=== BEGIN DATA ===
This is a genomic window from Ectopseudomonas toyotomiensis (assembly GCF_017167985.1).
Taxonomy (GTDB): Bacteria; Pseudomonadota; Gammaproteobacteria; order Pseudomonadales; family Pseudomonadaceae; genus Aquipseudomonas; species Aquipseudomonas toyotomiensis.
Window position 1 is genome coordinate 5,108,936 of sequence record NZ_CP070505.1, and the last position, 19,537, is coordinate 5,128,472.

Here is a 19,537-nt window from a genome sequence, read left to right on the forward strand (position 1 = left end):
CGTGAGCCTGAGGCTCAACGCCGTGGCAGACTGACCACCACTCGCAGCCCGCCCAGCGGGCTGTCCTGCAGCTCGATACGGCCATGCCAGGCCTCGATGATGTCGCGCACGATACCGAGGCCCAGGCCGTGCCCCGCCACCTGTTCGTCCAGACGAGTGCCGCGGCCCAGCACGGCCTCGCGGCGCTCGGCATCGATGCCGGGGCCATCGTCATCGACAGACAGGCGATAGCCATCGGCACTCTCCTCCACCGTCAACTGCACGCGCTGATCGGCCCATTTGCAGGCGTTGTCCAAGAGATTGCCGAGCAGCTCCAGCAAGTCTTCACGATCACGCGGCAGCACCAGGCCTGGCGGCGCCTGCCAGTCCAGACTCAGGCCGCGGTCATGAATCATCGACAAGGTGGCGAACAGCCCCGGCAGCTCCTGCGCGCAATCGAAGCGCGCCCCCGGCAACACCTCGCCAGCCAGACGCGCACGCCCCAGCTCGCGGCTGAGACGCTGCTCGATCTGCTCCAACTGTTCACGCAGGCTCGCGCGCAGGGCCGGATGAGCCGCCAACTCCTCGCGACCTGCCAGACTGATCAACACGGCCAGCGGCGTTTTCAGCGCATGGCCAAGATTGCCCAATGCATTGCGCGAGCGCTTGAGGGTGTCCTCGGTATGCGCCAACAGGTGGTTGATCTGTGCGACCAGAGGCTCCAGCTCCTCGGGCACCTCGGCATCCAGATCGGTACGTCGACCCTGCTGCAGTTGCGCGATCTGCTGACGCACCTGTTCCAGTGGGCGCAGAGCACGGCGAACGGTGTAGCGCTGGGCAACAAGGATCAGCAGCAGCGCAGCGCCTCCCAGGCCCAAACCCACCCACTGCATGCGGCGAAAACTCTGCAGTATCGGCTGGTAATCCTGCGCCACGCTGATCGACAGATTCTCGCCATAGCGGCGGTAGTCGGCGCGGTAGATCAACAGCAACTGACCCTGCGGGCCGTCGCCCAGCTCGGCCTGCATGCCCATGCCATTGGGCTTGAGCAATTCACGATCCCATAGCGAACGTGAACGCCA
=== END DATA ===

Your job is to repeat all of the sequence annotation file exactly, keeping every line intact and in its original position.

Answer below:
This is a genomic window from Ectopseudomonas toyotomiensis (assembly GCF_017167985.1).
Taxonomy (GTDB): Bacteria; Pseudomonadota; Gammaproteobacteria; order Pseudomonadales; family Pseudomonadaceae; genus Aquipseudomonas; species Aquipseudomonas toyotomiensis.
Window position 1 is genome coordinate 5,108,936 of sequence record NZ_CP070505.1, and the last position, 19,537, is coordinate 5,128,472.

Here is a 19,537-nt window from a genome sequence, read left to right on the forward strand (position 1 = left end):
CGTGAGCCTGAGGCTCAACGCCGTGGCAGACTGACCACCACTCGCAGCCCGCCCAGCGGGCTGTCCTGCAGCTCGATACGGCCATGCCAGGCCTCGATGATGTCGCGCACGATACCGAGGCCCAGGCCGTGCCCCGCCACCTGTTCGTCCAGACGAGTGCCGCGGCCCAGCACGGCCTCGCGGCGCTCGGCATCGATGCCGGGGCCATCGTCATCGACAGACAGGCGATAGCCATCGGCACTCTCCTCCACCGTCAACTGCACGCGCTGATCGGCCCATTTGCAGGCGTTGTCCAAGAGATTGCCGAGCAGCTCCAGCAAGTCTTCACGATCACGCGGCAGCACCAGGCCTGGCGGCGCCTGCCAGTCCAGACTCAGGCCGCGGTCATGAATCATCGACAAGGTGGCGAACAGCCCCGGCAGCTCCTGCGCGCAATCGAAGCGCGCCCCCGGCAACACCTCGCCAGCCAGACGCGCACGCCCCAGCTCGCGGCTGAGACGCTGCTCGATCTGCTCCAACTGTTCACGCAGGCTCGCGCGCAGGGCCGGATGAGCCGCCAACTCCTCGCGACCTGCCAGACTGATCAACACGGCCAGCGGCGTTTTCAGCGCATGGCCAAGATTGCCCAATGCATTGCGCGAGCGCTTGAGGGTGTCCTCGGTATGCGCCAACAGGTGGTTGATCTGTGCGACCAGAGGCTCCAGCTCCTCGGGCACCTCGGCATCCAGATCGGTACGTCGACCCTGCTGCAGTTGCGCGATCTGCTGACGCACCTGTTCCAGTGGGCGCAGAGCACGGCGAACGGTGTAGCGCTGGGCAACAAGGATCAGCAGCAGCGCAGCGCCTCCCAGGCCCAAACCCACCCACTGCATGCGGCGAAAACTCTGCAGTATCGGCTGGTAATCCTGCGCCACGCTGATCGACAGATTCTCGCCATAGCGGCGGTAGTCGGCGCGGTAGATCAACAGCAACTGACCCTGCGGGCCGTCGCCCAGCTCGGCCTGCATGCCCATGCCATTGGGCTTGAGCAATTCACGATCCCATAGCGAACGTGAACGCCA